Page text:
Revealing taste-based discrimination in hiring: a correspondence testing experiment with geographic variation
The standard Correspondence Testing Experiment (CTE) does not identify whether employer prejudice, as opposed to statistical discrimination, drives discriminatory behaviour when hiring. This article proposes a new methodology using geographic variation to explore the link between employer attitudes towards ethnic minorities and the ethnic difference in callbacks for a job interview. Using already existing Swedish data we find that a randomly selected employer is more likely to discriminate against a minority job applicant in regions where the average employer has more negative attitudes.
Volume (Year): 19 (2012)
Issue (Month): 18 (December)
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References listed on IDEAS
Please report citation or reference errors to , or , if you are the registered author of the cited work, log in to your RePEc Author Service profile, click on "citations" and make appropriate adjustments.:
- John A. List, 2004.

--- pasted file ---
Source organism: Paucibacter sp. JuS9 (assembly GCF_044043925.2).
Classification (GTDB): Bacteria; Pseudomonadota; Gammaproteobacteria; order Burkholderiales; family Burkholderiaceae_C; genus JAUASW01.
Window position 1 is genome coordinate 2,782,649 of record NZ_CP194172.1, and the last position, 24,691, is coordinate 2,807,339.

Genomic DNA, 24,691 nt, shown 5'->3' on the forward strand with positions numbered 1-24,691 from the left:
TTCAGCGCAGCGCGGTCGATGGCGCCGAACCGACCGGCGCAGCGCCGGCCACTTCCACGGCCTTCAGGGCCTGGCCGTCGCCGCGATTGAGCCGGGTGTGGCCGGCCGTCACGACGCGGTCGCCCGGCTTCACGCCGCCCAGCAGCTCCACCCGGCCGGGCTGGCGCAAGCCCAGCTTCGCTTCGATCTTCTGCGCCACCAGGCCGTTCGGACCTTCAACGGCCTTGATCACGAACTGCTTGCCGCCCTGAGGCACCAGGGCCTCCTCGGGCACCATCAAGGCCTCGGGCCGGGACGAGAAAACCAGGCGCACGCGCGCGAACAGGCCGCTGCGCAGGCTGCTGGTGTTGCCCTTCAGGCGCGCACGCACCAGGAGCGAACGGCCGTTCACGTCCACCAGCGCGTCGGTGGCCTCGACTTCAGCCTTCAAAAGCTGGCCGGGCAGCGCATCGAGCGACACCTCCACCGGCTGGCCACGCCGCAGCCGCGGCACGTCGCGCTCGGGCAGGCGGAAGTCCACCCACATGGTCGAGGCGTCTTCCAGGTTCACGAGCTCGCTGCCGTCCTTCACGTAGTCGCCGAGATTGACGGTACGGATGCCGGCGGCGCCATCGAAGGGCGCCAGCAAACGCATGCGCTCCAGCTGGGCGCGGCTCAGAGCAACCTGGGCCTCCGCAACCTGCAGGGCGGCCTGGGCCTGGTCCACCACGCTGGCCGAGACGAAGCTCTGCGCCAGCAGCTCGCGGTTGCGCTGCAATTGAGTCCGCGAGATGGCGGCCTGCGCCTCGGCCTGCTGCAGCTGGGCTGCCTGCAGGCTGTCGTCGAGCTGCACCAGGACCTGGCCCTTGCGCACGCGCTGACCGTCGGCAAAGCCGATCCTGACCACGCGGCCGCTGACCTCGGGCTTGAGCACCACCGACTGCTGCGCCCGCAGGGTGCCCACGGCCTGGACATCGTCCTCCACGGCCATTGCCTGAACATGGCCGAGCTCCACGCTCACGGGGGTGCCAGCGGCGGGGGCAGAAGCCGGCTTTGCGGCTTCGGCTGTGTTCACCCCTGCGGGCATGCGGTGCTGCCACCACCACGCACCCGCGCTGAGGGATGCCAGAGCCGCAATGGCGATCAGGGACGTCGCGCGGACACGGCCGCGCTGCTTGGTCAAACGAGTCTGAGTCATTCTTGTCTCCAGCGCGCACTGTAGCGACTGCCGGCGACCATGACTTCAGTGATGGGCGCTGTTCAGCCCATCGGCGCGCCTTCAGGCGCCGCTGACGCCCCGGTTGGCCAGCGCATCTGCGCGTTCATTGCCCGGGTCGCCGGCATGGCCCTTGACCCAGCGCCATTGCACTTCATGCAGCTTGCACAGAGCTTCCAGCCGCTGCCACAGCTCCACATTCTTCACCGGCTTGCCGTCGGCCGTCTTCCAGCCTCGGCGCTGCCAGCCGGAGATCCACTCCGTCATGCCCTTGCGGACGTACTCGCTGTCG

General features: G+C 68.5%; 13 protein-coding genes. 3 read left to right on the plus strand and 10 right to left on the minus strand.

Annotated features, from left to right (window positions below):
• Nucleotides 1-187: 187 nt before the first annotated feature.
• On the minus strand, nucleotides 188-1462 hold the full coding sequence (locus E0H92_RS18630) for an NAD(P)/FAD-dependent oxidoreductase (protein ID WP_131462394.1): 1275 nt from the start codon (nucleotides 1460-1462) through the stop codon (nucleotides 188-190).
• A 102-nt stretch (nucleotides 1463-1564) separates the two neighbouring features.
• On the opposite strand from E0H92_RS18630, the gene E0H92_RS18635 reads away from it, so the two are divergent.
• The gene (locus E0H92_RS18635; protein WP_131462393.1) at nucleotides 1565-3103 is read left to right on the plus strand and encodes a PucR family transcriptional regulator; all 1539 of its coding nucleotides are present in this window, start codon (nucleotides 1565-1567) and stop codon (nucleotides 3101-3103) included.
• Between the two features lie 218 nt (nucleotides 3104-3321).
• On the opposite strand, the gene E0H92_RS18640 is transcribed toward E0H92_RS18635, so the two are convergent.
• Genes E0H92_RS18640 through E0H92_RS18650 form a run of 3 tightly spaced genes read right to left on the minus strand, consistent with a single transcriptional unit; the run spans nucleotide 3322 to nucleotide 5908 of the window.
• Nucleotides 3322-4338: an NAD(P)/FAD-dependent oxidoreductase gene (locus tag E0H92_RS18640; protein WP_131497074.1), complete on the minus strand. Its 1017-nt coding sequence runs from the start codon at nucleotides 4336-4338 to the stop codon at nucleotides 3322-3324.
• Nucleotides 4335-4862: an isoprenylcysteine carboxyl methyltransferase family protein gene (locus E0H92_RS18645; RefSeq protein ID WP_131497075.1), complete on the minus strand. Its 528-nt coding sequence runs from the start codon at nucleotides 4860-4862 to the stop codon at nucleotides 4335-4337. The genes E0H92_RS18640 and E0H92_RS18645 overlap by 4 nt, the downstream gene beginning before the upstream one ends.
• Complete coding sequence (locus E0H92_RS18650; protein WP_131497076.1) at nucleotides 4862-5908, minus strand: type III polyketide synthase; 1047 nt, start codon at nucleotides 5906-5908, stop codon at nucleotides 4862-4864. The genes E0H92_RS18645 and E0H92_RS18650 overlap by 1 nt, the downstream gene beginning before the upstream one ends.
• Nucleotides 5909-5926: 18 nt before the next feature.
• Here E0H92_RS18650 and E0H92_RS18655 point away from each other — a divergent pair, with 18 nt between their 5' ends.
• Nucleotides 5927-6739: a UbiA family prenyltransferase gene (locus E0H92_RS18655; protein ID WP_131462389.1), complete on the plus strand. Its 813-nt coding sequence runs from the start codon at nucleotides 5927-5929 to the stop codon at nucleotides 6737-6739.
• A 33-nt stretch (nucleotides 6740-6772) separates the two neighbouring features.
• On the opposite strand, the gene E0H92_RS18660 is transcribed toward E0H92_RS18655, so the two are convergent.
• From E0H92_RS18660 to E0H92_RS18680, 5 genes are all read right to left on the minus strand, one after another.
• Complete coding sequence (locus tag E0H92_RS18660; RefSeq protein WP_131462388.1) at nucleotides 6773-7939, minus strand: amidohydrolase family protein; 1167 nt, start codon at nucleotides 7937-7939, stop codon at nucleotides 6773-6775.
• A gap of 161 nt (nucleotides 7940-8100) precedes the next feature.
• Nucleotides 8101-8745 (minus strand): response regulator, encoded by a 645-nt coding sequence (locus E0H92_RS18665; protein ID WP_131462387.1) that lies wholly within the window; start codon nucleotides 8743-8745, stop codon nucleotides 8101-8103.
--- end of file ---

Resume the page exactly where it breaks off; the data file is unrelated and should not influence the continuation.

"The Nature and Extent of Discrimination in the Marketplace: Evidence from the Field,"
The Quarterly Journal of Economics,
Oxford University Press, vol. 119(1), pages 49-89.
- John List, 2004. "The nature and extent of discrimination in the marketplace: Evidence from the field," Natural Field Experiments 00299, The Field Experiments Website.
- P. A. Riach & J. Rich, 2002.
"Field Experiments of Discrimination in the Market Place,"
Royal Economic Society, vol. 112(483), pages 480-518, November.
- Peter Riach & Judith Rich, 2002. "Field experiments of discrimination in the market place," Natural Field Experiments 00328, The Field Experiments Website.
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